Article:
The Project Bratislava Superstructures deals with the relationship between the man and the public space, issues of ownership of private properties, late capitalism, and even the subjective taste. It explores the phenomenon of superstructures and adding new elements to Bratislava – the capital city of Slovakia.
Aurélia Garová got inspired in Munich in Germany where she had designed a collage of superstructures of well-known buildings in the city - a similiar approach with the way how people deal with absence of flats in Slovakia. She decided to work on it after the graduation to give the project more time to evolve more slowly. The first professional photoshoot took place in the summer 2017 together with a terrain exploration. She was so fascinated by this phenomenon that the project started to develop.
Nowdays she is working on publication that will consist of a series of posters, photographs and a small booklet with photographs and text. The publication and its design – as a whole – are inspired by superstructures. ‘The print will have its own superstructure, with a possibility of other additions in the future. We could add up a almanac of professional subscribers, for instance.
This work reflects on depreciating historical and socialist/brutalist buildings. It also prompts a discussion regarding urban planning which is underestimated in Bratislava. The publication is a critical project, becasue it sparks a debate on resolving this phenomen. Additionally, it also captures the atmosphere of late capitalism, creates a thematic almanac, and assembles these superstructures in one place. The author states:’This project is critical, but when you see these building… There is something wild about them.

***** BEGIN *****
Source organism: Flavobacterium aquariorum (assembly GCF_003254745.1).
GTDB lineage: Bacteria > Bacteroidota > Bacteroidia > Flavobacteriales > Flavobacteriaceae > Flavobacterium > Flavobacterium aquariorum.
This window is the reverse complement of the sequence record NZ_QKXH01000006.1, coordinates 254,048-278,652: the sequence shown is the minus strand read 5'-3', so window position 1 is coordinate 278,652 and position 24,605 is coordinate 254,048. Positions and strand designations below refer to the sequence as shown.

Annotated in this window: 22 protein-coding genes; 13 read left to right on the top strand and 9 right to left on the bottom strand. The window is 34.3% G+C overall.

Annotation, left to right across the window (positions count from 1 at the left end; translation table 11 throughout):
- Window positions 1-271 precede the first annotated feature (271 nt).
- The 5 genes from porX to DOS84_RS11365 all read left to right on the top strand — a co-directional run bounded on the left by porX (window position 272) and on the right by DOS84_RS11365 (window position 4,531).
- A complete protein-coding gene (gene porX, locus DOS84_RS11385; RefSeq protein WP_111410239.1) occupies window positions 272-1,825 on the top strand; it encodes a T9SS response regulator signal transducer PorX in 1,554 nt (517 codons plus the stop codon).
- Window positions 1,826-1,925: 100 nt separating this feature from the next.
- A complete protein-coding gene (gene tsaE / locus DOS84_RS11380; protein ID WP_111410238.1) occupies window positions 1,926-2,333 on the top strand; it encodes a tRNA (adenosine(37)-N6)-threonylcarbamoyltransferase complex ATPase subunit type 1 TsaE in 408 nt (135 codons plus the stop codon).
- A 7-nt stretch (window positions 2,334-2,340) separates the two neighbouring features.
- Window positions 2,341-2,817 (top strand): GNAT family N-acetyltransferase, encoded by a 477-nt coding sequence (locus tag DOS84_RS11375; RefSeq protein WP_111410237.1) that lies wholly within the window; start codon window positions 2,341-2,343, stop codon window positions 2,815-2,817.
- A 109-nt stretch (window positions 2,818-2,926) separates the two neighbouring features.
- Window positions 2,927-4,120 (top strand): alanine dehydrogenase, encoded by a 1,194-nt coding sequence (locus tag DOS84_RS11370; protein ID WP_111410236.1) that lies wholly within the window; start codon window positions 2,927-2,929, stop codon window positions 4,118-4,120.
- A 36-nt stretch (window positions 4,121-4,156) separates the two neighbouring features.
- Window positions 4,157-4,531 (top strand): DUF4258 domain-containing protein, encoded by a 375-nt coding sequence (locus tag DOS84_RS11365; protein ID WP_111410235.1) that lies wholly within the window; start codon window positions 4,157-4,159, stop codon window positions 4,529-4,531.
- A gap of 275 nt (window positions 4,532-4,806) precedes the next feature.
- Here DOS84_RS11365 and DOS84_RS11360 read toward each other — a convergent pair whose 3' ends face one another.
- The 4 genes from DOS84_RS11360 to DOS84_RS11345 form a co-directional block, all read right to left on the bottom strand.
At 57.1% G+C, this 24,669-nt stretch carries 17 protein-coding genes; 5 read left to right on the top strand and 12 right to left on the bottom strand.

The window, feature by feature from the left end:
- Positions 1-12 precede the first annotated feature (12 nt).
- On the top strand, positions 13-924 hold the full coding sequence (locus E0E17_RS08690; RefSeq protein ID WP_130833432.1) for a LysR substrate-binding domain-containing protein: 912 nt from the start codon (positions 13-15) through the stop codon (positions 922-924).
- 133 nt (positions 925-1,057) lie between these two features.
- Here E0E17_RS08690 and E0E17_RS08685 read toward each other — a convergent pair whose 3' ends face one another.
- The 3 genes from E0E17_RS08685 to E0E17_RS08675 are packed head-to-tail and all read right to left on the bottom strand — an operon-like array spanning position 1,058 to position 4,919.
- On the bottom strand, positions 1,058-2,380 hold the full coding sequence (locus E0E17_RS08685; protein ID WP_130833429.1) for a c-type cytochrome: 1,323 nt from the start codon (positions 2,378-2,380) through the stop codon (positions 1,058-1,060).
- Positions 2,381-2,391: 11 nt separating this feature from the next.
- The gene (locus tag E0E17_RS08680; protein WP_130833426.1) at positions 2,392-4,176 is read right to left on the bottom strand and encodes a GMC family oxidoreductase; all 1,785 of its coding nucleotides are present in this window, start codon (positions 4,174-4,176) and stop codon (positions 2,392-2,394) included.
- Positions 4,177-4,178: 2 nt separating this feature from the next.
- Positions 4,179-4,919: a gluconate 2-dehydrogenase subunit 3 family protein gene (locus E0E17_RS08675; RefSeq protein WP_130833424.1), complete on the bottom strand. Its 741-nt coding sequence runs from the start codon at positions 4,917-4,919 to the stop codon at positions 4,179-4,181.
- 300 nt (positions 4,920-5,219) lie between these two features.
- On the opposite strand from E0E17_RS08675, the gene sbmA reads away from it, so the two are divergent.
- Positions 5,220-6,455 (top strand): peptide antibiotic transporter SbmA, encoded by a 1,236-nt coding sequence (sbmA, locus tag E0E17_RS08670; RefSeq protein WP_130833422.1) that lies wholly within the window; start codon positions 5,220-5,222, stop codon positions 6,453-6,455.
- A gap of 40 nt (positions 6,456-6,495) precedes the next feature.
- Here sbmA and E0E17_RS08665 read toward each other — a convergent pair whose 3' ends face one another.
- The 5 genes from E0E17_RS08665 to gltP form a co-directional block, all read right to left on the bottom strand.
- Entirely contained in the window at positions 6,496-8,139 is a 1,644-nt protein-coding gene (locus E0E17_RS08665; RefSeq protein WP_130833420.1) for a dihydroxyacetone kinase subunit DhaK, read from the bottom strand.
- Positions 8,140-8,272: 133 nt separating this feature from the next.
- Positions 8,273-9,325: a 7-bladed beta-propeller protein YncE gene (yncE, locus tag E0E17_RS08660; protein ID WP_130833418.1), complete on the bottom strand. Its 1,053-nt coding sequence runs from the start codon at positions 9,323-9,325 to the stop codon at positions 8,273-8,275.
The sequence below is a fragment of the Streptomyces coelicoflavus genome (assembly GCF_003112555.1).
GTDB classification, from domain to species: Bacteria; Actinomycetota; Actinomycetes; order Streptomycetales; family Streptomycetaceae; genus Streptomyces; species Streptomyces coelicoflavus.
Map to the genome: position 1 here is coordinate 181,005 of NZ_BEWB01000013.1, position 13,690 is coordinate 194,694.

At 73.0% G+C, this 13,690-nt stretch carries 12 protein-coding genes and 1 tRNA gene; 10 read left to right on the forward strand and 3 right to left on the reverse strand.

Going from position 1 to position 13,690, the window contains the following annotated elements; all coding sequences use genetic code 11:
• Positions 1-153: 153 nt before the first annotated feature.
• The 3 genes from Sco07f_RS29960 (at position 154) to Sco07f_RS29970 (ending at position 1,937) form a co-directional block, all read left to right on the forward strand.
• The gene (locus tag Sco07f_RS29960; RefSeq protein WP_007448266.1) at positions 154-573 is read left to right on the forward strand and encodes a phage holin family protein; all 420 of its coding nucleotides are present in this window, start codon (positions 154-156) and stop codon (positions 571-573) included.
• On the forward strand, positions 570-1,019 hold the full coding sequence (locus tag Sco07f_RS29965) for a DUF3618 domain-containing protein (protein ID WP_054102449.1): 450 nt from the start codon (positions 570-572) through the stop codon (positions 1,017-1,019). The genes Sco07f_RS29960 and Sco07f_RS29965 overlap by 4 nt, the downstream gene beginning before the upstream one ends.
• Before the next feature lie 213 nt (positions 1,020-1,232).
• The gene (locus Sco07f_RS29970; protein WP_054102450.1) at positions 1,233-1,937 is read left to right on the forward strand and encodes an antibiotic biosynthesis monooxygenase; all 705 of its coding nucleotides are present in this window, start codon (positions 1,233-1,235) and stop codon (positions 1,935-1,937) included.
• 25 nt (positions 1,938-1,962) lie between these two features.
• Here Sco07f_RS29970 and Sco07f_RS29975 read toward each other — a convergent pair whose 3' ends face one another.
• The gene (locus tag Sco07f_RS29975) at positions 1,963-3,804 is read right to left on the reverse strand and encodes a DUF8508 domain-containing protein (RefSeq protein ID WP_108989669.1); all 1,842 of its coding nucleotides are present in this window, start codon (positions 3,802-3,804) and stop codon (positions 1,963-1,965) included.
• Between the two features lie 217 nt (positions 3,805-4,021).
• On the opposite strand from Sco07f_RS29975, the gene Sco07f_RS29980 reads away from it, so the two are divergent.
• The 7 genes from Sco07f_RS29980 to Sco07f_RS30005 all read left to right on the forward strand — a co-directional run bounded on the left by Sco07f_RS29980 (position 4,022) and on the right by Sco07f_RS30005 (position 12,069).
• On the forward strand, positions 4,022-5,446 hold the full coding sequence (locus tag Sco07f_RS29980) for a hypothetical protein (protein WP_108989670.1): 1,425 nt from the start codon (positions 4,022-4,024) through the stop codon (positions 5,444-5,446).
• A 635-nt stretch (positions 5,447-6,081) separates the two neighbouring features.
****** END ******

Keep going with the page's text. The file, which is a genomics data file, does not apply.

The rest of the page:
I think that too little attention has been paid to this topic yet. Although we daily come across such buildings in Bratislava, this issue was still not yet researched or published – the issue of thermal insulation of buildings is much more popular. Therefore I see the necessity for projects like this.
The only question is whether this project prompts a discussion lively enough and effects the needed target group which is almost everyone.
Aurélia suggests that the target group should rather be the cultural community, because such topic is its field of interest and the majority of people from the public would never buy such kind of publication‘says the author.
My question is - Is it enough? Wouldn’t be more effective to use a different medium – one that reaches out to a bigger audience? Isn‘t too difficult for such small local project to influence such huge mass of people with bad taste?
Consequently, I think it is the role of cultural community, to take the responsibility and create public pressure. Therefore the book might be a good medium to instigate its target group and focus general attention on the topic.
Lenka Hámošová 03–08–2020 17:09
It's always a choice - should critical projects be aimed at the general public, or rather at a specific community (in this case, artists, designers, and architects) to achieve their goal? Yes, this project would not change the general public's thinking, but I think that was not its original goal at all. I agree that sometimes it's enough to influence the community that should be responsible for aesthetic choices in the city. I see this project foremost as an artwork, which is complemented with conceptual design, and together it triggers critical dialogue - as it is happening now in this blog post.